TeenTober Reviews: Seeking Myths and Legends with Fantasy Novels

TeenTober LogoHail and well-met, adventurer! It’s been another week, and that means another chance to see some TeenTober Book Reviews! For any people who might just be joining us, we at DBRL are celebrating TeenTober and all of the wonderful teen users we have by highlighting a number of the book reviews we received from them during our Teen Summer Reading Program. Fantasy is the name of the game for our reviews this week, and if the amount of reviews is anything to go on it seems like plenty of our reviewers fell in love with a fantastical world this summer. So grab your sword, summon your magic, and get ready to be transported to a fantastical world, so very unlike our own. 

This week’s first review, from a reviewer that would prefer to remain anonymous, covers “The Assassin’s Blade” by Sarah J. Maas. A prequel to the very popular “Throne of Glass” series, this novel collects a number of short stories revolving around the titular assassin Celaena Sardothien and her exploits before the events of the first novel in the Throne of Glass series. Yet, based on what our reviewer said about the novel, it is filled with just as much emotion as it is action. “This book was one of the most emotional and heart wrenching books I have ever read…this author had really outdone herself with the writing of this book. It made you feel the characters’ pain, like you were right there with them. I feel this was written beautifully and I will definitely be rereading it after my heartbreak subsides.” That’s one heck of an endorsement! Given that it’s a prequel series, written after the main series, you might want to give “Throne of Glass” and its sequels a shot first. However, if you’ve enjoyed the other “Throne of Glass” novels and are looking for a novel that is “Heart wrenching, beautiful, and emotional” then this is the book for you. 

Our second review of the week comes to us from Vasumathi and covers the “Magnus Chase and the Gods of Asgard” series of novels by Rick Riordan. Our reviewer wrote regarding the entire series, but if you’re looking for a place to start then “The Sword of Summer” is the first book in the series. As for the plot, the series focuses on the life of Magnus Chase, a young person experiencing homelessness after a tragic event left him orphaned at a young age. Yet, after an encounter with a family member, young Magnus learns that his family might not be quite what he thought it was. Our reviewer recommends this series to any readers that “love Percy Jackson or just mythology in general,” while describing the novels as “hilarious, plain and simple… the plot line was epic and the characters are the best! There are tons of twists, and it’s one of the many reasons I adore it!” With a glowing review like that, you’d be missing out not to give this series of books a look.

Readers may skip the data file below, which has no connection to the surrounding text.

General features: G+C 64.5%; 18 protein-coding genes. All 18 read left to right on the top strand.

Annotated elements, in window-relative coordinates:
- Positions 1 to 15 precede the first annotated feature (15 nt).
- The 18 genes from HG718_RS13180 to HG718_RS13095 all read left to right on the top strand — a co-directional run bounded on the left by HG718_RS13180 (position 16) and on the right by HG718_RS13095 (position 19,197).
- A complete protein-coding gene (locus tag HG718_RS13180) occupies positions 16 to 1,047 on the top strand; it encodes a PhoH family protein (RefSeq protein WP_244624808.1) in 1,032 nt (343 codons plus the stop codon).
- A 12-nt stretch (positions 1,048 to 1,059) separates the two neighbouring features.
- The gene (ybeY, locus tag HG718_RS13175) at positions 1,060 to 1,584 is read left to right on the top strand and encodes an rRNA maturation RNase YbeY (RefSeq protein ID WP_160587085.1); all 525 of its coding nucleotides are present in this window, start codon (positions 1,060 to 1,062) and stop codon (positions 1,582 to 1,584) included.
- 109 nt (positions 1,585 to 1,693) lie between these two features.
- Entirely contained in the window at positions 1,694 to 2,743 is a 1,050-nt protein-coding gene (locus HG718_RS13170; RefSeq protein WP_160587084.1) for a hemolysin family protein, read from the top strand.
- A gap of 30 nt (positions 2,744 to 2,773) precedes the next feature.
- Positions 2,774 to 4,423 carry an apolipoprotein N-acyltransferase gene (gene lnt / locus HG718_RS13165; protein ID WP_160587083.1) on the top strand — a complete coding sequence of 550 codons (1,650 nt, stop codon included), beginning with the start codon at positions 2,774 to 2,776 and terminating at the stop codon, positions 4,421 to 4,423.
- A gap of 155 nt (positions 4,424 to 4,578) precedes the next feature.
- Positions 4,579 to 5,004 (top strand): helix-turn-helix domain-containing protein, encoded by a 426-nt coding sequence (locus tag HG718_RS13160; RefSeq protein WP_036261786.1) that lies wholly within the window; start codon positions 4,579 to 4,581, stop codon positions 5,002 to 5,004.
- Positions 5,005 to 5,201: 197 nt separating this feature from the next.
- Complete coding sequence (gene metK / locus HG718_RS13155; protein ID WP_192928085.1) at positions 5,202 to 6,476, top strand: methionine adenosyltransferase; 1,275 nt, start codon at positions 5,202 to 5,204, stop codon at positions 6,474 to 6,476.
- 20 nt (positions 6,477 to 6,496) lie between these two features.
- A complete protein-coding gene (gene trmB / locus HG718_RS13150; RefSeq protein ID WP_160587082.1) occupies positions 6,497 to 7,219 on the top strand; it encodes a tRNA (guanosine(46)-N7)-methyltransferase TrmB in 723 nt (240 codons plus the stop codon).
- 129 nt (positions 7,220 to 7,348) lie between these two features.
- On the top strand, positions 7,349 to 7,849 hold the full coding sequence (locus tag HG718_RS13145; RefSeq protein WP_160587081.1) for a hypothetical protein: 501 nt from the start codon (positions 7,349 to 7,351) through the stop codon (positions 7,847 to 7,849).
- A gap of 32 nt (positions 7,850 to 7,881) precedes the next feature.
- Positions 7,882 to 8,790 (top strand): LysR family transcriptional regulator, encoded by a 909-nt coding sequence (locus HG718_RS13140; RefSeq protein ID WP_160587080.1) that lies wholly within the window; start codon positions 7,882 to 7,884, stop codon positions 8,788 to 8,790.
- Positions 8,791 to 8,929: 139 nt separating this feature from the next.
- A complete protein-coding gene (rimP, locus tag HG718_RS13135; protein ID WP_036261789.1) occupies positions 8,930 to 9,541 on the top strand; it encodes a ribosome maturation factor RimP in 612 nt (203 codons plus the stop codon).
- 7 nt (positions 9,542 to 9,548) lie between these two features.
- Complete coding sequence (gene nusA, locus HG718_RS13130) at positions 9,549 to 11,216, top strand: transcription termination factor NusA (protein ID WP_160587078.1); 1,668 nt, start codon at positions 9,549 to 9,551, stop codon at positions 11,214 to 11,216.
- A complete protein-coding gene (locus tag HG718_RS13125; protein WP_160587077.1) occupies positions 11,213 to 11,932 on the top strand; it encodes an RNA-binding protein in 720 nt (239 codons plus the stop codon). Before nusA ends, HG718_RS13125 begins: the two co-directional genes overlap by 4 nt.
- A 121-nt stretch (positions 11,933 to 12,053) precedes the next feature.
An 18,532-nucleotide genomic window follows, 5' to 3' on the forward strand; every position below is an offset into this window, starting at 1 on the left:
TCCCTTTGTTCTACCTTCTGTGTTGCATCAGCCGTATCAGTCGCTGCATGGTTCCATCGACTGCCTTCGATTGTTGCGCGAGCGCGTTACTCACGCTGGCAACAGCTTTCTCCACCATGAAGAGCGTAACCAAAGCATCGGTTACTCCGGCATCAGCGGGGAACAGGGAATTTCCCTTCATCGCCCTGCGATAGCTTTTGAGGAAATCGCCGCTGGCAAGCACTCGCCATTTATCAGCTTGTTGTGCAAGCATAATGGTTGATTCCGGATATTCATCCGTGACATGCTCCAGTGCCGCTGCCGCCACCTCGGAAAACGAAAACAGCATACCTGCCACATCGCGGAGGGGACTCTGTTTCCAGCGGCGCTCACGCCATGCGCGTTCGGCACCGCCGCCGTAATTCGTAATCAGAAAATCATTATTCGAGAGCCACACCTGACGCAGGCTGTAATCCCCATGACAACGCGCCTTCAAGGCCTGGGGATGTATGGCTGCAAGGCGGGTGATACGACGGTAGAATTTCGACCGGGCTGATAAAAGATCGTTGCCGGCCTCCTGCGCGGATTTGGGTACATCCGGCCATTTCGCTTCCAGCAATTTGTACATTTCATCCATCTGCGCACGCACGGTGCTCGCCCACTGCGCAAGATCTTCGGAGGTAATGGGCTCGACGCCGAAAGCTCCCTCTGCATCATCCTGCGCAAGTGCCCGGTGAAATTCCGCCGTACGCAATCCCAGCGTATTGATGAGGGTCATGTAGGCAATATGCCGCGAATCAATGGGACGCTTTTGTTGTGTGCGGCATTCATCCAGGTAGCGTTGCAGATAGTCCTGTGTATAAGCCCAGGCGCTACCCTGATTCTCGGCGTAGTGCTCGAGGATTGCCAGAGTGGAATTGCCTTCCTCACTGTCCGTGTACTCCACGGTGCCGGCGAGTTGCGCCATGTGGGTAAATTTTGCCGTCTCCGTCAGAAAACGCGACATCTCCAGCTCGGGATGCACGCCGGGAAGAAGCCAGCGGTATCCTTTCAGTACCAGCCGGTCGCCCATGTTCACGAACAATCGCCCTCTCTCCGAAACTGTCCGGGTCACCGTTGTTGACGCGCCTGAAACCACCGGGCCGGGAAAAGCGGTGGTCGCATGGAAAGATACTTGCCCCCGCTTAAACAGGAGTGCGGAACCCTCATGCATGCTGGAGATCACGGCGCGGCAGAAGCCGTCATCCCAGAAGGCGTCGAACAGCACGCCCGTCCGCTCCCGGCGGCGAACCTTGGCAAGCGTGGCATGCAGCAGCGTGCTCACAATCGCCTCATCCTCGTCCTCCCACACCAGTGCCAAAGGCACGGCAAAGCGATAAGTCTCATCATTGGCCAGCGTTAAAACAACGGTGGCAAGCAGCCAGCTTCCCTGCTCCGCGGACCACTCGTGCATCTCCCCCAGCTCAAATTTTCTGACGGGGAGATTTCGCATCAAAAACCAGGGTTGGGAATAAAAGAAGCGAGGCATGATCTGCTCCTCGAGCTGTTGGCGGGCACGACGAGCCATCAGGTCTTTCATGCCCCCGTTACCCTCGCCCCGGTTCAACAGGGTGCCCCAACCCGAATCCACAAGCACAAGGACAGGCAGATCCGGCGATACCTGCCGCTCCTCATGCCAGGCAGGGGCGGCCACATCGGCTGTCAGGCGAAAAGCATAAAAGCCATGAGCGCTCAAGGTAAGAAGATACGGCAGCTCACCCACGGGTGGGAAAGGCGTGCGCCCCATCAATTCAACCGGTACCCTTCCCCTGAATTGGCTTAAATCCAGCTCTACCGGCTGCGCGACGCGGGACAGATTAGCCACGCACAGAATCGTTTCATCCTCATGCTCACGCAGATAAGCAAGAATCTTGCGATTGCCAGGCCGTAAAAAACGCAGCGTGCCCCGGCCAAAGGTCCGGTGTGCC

The third and final review this week comes from another, different reviewer who wished to remain shrouded in mystery while giving us the scoop on “How the King of Elfhame Learned to Hate Stories” by Holly Black. Another book coming on the heels of a beloved series, this time the “Folk of the Air” series, this novel gives some background to a major character in those novels, while also re-framing some of the events from the novels through the eyes of this character. I’d advise you to check out the previous novels in the series first, starting with “The Cruel Prince” before you give this novel a shot, largely because of how much our reviewer said that the previous reading improved this novel. “It featured a main character that I adored from the trilogy he originated from, and several scenes from the original Folk of the Air trilogy told from a perspective that I desperately wanted to see. The short stories that make up the book all have their value, whether it’s just fun clips with characters or riveting moments that hold their own weight in emotion. A fun and well needed addition to a good series!” Sounds to me like if you’re looking for a series with some great supplemental books then this is one to follow. 


And that brings our quest for another week of Teentober Book Reviews to an end, fellow travelers. Rejoin us at this very spot next week for the final week of reviews this year, and even afterwards for more book lists, resources, and event spotlights for all things Teen offered at DBRL. 

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